ESG Is an Essential Tool for Private Equity. Here’s Why.

It can be daunting to take the first step towards incorporating sustainability principles into your investment process, but there’s no other way around it. ESG (Environmental, Social, and Governance) considerations are no longer optional. They’re essential

Why is that? Easy. Sustainability is profitability! 

In other words, the PE firms who reap the rewards are the ones that seize the opportunity to truly embed sustainability principles into every aspect of their business operations. They’re proactive about taking necessary actions to make that happen—aka ESG operationalization. 

Or, as we like to say around here: ESG is Business Intelligence.

In this article, we’ll explore why ESG investing makes plain sense for the PE industry, as well as what ESG operationalization looks like in practice.

The ESG - PE link

Last year, total private markets AUM swelled to $11.7 trillion, the result of steady increases at an annual rate of nearly 20% since 2017. Dry powder exceeded $3 trillion. Those assets are projected to hit $13 trillion by 2027. The 10,000 or so PE firms in the space collectively oversee more than 20 million employees at across 40,000 portfolio companies. In other words, PE has proven itself a formidable player in the world economy.

Given its immense size the PE industry and therefore the broader economy have headwinds stemming from ESG:

  • A significant majority (81%) of executives have reported the establishment of new roles and responsibilities specifically designed to support potential ESG disclosure requirements. (Deloitte)
  • Across >2,000 studies, ESG propositions had a positive impact on equity returns 63% of time. (McKinsey
  • ESG-mandated assets totaling $35 trillion could make up half of all professionally managed investments by 2025. (Deloitte

Doing well by doing good is not the only goal for PE investors. They are also seeking to generate profit alongside purpose—it’s increasingly being proven to be the smart way to do business. But unlike their public peers, PE investments have more leeway when it comes to setting and attaining their ESG targets. 

What does successful ESG operationalization look like? 

Top-performing PE firms recognize the profound impact that successful ESG integration can have on long-term value creation. These firms seek to ingrain sustainability considerations into the heart of their business strategy. Here are examples of how ESG might look like in a PE firm committed to operationalization:

Example 1: Operationalizing “Environmental” factors

As a demonstration of their commitment to ESG integration, XYZ Capital, a private equity firm, has embedded environmental factors into the core strategy of one of its portfolio companies in the manufacturing sector. Recognizing the materiality of environmental risks and opportunities, XYZ Capital launches a wide range of initiatives to reduce the company's carbon footprint and promote sustainable practices. This includes optimizing resource consumption, implementing waste reduction programs, and transitioning to renewable energy sources in their production facilities. By actively integrating ESG considerations into its decision-making and operations, XYZ Capital boosts operational efficiency by 20%, reduces costs by 30%, and strengthens the company's brand reputation enough to significantly boost profitability upon exit.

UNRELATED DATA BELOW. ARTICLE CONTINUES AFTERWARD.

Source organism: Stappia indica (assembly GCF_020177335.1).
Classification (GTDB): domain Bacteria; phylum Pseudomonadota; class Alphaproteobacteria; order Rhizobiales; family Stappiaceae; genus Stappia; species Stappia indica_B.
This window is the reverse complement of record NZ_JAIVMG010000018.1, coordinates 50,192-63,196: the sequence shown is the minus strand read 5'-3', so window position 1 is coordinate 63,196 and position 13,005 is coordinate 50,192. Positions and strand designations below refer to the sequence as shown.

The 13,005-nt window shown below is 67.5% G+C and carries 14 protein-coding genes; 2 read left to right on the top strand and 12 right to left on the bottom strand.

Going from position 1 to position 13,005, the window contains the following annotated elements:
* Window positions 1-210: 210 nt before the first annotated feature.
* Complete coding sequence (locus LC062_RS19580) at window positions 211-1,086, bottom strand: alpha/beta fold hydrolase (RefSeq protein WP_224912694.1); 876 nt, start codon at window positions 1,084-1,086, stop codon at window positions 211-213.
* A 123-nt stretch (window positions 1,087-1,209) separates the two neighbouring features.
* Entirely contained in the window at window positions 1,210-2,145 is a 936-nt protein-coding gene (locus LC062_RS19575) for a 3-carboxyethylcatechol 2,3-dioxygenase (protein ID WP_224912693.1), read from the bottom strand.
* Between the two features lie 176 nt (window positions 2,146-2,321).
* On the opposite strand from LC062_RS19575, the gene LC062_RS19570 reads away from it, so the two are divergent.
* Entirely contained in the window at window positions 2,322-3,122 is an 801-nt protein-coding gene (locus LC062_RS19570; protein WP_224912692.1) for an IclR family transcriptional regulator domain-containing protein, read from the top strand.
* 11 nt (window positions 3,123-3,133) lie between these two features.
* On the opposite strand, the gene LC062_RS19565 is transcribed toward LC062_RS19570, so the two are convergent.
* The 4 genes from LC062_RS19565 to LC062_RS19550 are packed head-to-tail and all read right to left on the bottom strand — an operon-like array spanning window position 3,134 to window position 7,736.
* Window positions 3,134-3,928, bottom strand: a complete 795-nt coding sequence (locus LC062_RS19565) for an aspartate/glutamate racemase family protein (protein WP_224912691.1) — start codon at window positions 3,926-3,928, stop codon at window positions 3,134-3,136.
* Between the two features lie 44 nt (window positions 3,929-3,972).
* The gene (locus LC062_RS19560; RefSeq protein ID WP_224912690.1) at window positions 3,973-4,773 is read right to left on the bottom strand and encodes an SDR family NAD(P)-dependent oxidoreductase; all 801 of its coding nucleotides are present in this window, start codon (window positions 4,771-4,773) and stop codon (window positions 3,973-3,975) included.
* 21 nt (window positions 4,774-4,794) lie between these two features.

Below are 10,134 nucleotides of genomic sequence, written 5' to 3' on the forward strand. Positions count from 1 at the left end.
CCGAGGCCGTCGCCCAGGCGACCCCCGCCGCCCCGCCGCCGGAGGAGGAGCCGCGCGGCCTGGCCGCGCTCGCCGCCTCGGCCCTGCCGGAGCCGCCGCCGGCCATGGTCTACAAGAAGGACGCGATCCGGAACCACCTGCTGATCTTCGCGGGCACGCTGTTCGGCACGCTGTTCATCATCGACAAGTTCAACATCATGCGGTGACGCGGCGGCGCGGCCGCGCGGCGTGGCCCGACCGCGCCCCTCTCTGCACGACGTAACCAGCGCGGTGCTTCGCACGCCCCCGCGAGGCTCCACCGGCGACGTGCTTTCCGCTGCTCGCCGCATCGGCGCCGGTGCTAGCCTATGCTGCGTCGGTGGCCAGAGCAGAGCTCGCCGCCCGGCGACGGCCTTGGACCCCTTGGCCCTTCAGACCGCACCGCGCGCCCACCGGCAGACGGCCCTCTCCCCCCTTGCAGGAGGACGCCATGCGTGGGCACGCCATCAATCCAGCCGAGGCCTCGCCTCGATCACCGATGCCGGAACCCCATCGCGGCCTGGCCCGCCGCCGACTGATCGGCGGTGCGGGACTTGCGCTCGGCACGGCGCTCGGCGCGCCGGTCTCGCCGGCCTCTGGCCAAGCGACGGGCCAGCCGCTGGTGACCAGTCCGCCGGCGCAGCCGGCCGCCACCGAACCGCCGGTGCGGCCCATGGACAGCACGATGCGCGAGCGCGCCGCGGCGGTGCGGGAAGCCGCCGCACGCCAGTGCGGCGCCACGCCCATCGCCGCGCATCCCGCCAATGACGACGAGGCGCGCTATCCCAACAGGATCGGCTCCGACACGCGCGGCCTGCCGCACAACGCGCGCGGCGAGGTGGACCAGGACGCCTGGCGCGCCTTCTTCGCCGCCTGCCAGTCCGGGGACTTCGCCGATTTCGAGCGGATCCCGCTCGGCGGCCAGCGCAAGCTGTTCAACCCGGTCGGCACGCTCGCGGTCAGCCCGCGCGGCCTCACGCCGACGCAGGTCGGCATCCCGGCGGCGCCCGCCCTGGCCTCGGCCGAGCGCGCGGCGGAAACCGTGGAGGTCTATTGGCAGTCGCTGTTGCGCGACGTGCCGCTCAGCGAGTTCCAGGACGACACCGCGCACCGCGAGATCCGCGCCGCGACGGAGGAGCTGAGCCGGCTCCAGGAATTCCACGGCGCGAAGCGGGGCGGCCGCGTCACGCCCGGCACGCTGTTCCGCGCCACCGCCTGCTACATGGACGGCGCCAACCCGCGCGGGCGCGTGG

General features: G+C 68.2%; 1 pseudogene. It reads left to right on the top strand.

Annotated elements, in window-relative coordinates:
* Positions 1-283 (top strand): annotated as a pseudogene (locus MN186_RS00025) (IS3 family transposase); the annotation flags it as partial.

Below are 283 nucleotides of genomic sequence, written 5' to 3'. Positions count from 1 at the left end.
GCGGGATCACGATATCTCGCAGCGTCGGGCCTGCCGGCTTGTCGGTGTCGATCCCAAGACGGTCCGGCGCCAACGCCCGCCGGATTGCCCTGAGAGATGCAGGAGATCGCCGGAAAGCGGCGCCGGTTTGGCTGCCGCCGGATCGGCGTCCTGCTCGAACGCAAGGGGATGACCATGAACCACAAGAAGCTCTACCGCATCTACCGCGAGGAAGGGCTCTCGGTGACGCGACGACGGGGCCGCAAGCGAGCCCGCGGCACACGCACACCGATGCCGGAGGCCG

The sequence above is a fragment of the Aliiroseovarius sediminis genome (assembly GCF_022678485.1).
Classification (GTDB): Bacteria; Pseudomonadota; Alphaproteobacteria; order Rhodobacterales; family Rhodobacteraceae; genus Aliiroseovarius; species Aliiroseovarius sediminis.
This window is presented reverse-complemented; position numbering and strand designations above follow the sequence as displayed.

Example 2: Operationalizing “Social” factors

XYZ Capital is investing in a manufacturing company. To operationalize ESG from a social standpoint, it’s prioritizing the creation of quality jobs. During due diligence, the firm assesses the target company's employment practices, including worker safety, fair compensation, and employee development programs. It engages with management to understand their approach to job quality and identify areas for improvement. Based on their findings, XYZ Capital develops an action plan that focuses on improving worker safety protocols, implementing fair wage policies, promoting diversity and inclusion, and providing opportunities for skill development and career advancement. They actively communicate these plans to the company's leadership and employees to build a culture of transparency and employee engagement. Through these efforts, XYZ Capital can quantifiably improve the portco’s ESG metrics around job quality and employee well-being.

Example 3: Operationalizing “Governance” factors

XYZ Capital prioritizes investments in companies that exhibit robust governance structures and ethical practices, recognizing the material impact of governance on long-term performance. It actively supports the integration of strong governance principles throughout its portfolio operations. This includes building in rigorous governance protocols such as independent board oversight, comprehensive risk management frameworks, and transparent reporting practices. By embedding these practices into their portcos’ DNA, XYZ Capital helps protect shareholder interests while building trust with stakeholders and ensuring sustainable, long-term growth. 

By embedding E, S, and G factors into the heart of the investment process, PE firms get the opportunity to create value for shareholders while driving positive change for stakeholders and beyond. Commitment to ESG integration goes beyond a mere compliance exercise—it should be a fundamental part of the business approach, guiding decisions and actions to deliver both financial returns and sustainable impact.

Next steps

For more insights on what exactly “ESG integration” entails, as well as methods and practices to up your firm’s competitive advantage, be sure to check out the following articles: 

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